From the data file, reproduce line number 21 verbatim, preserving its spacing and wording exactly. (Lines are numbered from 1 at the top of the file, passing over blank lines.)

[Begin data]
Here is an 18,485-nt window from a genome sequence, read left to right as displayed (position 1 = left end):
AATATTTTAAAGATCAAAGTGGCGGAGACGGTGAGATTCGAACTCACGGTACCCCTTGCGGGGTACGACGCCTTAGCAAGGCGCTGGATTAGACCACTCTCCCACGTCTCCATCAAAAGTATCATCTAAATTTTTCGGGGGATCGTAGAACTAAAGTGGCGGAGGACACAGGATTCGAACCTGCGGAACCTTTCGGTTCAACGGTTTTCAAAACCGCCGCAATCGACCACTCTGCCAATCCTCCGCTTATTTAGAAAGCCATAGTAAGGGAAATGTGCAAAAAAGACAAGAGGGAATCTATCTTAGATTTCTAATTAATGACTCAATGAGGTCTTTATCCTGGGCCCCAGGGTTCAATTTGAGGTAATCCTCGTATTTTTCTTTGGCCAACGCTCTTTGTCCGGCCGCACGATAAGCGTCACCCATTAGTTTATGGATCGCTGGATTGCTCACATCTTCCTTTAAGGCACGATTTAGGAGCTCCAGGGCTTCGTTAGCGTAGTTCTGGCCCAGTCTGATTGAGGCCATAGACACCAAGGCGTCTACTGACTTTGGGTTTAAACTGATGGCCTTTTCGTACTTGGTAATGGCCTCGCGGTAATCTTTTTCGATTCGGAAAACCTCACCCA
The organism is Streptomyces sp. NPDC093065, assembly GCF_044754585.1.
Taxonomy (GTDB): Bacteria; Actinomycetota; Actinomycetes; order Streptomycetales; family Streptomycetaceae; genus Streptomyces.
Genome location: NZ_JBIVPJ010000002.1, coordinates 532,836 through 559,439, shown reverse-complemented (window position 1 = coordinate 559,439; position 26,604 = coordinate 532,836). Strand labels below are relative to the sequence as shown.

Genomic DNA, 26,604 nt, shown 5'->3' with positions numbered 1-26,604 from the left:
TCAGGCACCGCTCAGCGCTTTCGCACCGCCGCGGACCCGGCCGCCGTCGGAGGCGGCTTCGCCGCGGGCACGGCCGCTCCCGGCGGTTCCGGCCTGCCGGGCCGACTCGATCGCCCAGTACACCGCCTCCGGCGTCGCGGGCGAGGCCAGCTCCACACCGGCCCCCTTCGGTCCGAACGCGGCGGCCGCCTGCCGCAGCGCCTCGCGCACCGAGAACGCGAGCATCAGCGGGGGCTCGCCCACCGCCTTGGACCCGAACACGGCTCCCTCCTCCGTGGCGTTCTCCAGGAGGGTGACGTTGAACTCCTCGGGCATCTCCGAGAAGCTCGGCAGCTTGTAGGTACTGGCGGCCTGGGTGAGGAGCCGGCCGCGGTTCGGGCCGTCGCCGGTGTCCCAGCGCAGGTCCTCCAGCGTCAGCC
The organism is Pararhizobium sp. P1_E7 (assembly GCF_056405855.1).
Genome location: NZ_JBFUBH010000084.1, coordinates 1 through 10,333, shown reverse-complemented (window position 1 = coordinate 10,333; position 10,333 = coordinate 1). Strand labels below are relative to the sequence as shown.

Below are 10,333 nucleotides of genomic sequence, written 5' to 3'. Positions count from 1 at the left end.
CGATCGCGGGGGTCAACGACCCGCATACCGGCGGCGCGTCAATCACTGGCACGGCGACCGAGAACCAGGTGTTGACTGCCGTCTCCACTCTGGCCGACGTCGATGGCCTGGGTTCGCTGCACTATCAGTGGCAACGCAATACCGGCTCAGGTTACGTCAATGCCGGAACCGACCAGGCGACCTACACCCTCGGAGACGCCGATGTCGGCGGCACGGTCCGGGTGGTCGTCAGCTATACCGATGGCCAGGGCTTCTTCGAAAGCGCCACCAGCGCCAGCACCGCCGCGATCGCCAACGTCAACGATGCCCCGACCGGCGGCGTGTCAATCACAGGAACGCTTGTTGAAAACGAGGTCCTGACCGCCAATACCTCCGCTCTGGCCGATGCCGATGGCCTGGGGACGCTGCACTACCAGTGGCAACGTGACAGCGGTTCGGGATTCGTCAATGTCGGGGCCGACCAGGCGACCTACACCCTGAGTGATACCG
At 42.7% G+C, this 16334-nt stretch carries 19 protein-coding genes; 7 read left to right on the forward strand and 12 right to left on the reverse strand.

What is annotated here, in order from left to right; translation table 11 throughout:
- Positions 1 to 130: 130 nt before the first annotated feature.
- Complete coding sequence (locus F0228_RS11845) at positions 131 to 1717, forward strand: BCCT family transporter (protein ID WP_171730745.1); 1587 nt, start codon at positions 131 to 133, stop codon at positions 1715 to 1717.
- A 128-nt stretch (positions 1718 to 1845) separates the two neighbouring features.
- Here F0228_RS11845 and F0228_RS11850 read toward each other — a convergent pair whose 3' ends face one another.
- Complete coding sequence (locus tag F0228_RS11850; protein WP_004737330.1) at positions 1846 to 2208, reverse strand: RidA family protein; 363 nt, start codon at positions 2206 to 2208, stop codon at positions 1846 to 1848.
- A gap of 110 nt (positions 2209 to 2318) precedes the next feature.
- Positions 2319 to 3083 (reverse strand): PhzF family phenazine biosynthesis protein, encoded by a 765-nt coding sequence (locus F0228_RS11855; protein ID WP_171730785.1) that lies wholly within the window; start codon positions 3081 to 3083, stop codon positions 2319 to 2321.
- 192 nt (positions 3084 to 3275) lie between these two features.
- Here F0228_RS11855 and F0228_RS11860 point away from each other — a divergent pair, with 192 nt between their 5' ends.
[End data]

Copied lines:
- 192 nt (positions 3084 to 3275) lie between these two features.